The cover is rather beautiful and the disc fits neatly into
Supraphon’s ‘Music from Eighteenth-Century Prague’
series but one small word of warning needs to be given. This
release is not - and makes no pretence to be - a new one, even
though the livery is part of that ongoing marque. It was recorded
back in 2000, released in 2001 and received a Cannes Classical
Award in 2003. So, if you possess SU3502-2 you have this same
recording, though this latest incarnation does something that
that old one couldn’t do; in the first CD you can now
access a facsimile of the original printed libretto from 1723
in Latin and German in PDF format.
Zelenka produced music for the 1723 coronation in Prague of
the Habsburg emperor Charles VI. The local dignitaries laid
on an allegorical play - fortunately excised here; we get just
the music - of, by all accounts, some considerable obsequiousness.
Prague’s Jesuits went merrily to town with a panegyric
lauding the Emperor as Fons inexhaustus immortalis gloriæ.
This obligatory salute was accompanied by some Jesuitical political
one-upmanship, as well. But though the text is hardly worth
preserving, the music is another matter.
Zelenka’s music doesn’t, apparently, comment on
the text, which is another reason not to mourn its excision.
Rather, it offers stand-alone pleasures, many of them strongly
Italianate. The opening Symphonia is cut from his very finest
cloth, a terrifically involving fast movement, inventive, colourful,
rhythmically buoyant and ear-catching. This, one feels, was
Zelenka saying to the Emperor and the assembled nobility: just
listen to me! It doesn’t harm matters that it’s
laid out in a quasi-operatic three parts. The ensuing choruses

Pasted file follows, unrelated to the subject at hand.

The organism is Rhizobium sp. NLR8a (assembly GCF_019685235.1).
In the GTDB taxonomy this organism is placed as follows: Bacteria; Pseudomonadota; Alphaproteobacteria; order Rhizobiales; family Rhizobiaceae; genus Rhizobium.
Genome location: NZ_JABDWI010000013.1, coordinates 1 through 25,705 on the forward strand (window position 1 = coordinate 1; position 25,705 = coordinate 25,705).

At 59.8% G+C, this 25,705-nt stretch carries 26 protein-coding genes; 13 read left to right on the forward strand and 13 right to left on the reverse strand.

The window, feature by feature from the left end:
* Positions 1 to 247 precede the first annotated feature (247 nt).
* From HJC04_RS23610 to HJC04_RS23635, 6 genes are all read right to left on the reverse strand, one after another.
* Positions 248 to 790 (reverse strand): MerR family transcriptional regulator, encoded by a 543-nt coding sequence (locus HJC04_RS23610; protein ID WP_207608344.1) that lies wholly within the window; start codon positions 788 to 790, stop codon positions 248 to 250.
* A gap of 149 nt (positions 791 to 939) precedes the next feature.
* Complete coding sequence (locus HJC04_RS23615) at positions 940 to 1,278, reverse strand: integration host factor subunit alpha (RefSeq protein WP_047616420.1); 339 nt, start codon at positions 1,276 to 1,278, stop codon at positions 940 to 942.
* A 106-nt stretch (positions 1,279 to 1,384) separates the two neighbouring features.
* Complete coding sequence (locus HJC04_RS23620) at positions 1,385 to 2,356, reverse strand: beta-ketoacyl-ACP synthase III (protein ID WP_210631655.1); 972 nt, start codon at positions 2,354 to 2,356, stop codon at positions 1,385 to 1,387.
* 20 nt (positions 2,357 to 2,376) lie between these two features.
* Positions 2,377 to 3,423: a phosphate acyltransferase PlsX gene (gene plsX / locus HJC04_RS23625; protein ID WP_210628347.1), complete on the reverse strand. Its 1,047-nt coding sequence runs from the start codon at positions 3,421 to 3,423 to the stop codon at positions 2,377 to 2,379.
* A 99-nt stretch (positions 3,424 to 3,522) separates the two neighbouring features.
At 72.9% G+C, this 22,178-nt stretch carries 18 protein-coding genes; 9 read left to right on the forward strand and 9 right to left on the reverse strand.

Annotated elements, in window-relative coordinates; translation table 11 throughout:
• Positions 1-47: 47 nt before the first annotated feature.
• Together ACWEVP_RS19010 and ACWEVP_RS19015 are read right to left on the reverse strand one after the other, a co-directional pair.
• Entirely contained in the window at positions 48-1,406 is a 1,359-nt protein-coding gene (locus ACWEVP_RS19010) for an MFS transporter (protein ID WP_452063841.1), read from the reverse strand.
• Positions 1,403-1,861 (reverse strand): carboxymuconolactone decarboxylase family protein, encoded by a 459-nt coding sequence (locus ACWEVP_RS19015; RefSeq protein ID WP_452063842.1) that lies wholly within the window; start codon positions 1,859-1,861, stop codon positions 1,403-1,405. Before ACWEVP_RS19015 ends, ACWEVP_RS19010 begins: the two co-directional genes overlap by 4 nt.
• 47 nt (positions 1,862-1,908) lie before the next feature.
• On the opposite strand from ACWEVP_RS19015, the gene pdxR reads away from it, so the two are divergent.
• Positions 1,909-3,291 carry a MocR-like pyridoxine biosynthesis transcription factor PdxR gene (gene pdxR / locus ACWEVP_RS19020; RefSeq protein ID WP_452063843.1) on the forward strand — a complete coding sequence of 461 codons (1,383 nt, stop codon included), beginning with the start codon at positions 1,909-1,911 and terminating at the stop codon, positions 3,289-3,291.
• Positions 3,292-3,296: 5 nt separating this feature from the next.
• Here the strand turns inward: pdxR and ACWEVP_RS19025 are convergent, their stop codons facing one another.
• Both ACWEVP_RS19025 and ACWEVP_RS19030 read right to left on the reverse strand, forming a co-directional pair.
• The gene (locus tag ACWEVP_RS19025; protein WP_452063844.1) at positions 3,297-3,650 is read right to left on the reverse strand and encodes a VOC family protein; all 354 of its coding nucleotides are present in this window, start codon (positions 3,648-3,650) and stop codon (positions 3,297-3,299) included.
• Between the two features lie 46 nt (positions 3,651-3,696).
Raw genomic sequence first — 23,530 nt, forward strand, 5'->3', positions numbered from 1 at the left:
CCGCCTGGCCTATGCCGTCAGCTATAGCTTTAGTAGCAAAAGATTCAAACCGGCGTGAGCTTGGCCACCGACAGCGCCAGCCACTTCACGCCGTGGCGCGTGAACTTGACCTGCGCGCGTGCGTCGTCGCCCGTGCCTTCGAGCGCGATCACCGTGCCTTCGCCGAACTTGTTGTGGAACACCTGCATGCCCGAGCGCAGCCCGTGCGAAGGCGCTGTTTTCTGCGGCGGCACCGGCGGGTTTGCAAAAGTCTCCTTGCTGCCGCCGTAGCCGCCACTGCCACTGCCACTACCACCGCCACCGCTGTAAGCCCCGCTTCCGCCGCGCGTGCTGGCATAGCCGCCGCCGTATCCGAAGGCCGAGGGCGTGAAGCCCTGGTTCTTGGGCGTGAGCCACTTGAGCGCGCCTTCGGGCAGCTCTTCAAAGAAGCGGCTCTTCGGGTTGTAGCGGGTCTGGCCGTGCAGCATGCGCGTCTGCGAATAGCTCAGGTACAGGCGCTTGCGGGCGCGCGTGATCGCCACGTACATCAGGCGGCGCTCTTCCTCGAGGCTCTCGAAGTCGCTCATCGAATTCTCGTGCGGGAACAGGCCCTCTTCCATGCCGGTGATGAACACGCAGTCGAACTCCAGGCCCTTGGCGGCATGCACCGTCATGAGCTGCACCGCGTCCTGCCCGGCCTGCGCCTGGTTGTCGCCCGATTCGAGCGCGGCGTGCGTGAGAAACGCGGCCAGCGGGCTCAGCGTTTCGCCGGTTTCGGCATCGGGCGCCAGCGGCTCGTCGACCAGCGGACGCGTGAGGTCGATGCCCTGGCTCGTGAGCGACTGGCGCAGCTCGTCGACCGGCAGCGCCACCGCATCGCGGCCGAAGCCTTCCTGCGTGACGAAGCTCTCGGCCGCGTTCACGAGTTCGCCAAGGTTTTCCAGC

and arias and associated recitatives offer taxing divisions,
considerable opportunities for lyrical expressions, and also
for crisp orchestral commentaries and interjections. The
aria that ends the first ‘actus’ is a lovely, lilting
one, and is one of Zelenka’s most inspired moments in
Zelenka reserved some particularly rich moments for the chalumeau
and it can be heard in the slow aria (No.22) in the second ‘actus’
- where it’s played with haunting warmth by Christian
Laitherer. A word here, then, about the orchestra, which is
an original band (A’= 415 Hz) directed by Marek Štryncl
with incision and precision. Its contributions are invariably
appropriate and arresting, so too those of the individual choirs
- Boni Pueri, the boys’ choir, makes its own presence
felt as well, and their very distinctive bright sound can be
enjoyed in the second part of the work.
The solo singers are rather variable. The bass is quite light,
though good, the tenor is classy, the sopranos pure voiced,
and the counter-tenor a bit hooty.
If you missed the Melodrama first time around, this new incarnation
has been beautifully presented in a slipcase and distinguished